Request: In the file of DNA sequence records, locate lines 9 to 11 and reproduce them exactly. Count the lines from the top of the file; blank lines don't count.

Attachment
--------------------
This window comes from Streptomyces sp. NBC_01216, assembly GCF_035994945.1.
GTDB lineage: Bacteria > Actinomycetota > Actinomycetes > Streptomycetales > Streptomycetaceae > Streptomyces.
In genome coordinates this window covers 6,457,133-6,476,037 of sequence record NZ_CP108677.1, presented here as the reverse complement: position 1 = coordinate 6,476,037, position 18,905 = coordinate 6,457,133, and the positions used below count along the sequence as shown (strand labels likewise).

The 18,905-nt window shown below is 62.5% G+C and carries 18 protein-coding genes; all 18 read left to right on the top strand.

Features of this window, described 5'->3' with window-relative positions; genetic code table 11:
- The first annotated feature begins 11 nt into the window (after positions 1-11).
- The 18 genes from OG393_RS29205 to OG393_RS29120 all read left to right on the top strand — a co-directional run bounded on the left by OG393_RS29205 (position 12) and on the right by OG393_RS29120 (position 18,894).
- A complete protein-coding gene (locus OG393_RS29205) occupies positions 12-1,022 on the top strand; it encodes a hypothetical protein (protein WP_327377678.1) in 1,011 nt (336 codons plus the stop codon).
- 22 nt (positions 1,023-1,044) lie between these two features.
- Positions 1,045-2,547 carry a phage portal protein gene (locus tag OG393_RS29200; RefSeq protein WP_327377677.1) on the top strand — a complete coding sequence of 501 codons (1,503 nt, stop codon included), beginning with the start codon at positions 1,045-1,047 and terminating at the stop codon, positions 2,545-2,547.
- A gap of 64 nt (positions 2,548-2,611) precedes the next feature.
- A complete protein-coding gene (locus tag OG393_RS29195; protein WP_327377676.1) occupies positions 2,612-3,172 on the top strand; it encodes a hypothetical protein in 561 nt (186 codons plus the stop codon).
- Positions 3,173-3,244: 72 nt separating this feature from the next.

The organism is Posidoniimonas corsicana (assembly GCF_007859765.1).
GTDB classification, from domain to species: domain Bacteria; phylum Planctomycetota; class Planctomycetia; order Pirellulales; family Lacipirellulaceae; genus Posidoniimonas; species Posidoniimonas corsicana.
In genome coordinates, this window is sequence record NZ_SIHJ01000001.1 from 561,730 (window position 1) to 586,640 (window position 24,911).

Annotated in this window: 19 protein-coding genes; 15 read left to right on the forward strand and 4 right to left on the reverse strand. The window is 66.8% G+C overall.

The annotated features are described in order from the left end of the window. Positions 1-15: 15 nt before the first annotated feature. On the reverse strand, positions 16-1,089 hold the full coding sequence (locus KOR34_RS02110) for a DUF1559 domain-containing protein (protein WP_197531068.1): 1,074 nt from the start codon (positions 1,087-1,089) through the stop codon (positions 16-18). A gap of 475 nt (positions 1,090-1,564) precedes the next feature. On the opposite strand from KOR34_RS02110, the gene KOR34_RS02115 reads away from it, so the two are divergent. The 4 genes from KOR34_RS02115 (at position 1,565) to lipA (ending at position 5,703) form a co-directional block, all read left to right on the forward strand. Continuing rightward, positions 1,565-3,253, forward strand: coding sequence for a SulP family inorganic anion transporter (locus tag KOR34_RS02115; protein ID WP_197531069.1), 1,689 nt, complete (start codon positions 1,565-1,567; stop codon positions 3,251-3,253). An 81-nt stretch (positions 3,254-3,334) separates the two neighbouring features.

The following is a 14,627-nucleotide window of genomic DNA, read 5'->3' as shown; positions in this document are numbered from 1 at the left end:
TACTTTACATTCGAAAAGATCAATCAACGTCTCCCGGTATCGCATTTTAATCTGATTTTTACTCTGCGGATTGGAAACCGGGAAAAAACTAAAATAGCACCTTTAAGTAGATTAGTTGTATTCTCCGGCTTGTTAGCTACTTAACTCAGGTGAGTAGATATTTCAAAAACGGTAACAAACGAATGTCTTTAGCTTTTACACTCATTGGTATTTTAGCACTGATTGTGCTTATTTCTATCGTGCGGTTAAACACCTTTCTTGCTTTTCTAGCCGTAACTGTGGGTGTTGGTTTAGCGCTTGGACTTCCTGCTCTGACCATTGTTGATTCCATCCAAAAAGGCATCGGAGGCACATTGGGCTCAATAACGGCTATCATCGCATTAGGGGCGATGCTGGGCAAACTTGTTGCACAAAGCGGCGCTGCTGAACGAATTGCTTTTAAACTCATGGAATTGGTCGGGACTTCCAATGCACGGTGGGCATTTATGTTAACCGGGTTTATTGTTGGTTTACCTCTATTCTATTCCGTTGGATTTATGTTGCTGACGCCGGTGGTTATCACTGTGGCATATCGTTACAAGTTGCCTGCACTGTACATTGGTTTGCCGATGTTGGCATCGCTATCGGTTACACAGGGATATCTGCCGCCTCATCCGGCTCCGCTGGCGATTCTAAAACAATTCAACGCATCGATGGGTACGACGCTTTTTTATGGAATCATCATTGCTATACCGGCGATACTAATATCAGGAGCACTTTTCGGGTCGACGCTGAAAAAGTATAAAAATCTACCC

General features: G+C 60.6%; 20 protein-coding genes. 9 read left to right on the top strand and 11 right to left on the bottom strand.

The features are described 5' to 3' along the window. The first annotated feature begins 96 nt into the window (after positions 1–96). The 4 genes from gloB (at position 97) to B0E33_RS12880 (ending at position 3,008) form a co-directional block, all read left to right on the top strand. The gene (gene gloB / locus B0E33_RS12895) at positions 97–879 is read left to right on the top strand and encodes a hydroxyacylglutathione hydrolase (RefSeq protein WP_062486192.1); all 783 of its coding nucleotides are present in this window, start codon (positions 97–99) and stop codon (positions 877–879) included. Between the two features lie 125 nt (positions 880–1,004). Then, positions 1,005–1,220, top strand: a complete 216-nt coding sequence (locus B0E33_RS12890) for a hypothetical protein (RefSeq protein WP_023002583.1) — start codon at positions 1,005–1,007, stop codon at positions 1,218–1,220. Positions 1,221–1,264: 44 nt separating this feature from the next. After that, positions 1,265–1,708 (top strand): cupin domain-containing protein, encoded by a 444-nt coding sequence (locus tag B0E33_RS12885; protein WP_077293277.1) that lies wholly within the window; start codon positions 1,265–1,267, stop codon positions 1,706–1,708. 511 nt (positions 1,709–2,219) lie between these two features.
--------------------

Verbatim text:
- 22 nt (positions 1,023-1,044) lie between these two features.
- Positions 1,045-2,547 carry a phage portal protein gene (locus tag OG393_RS29200; RefSeq protein WP_327377677.1) on the top strand — a complete coding sequence of 501 codons (1,503 nt, stop codon included), beginning with the start codon at positions 1,045-1,047 and terminating at the stop codon, positions 2,545-2,547.
- A gap of 64 nt (positions 2,548-2,611) precedes the next feature.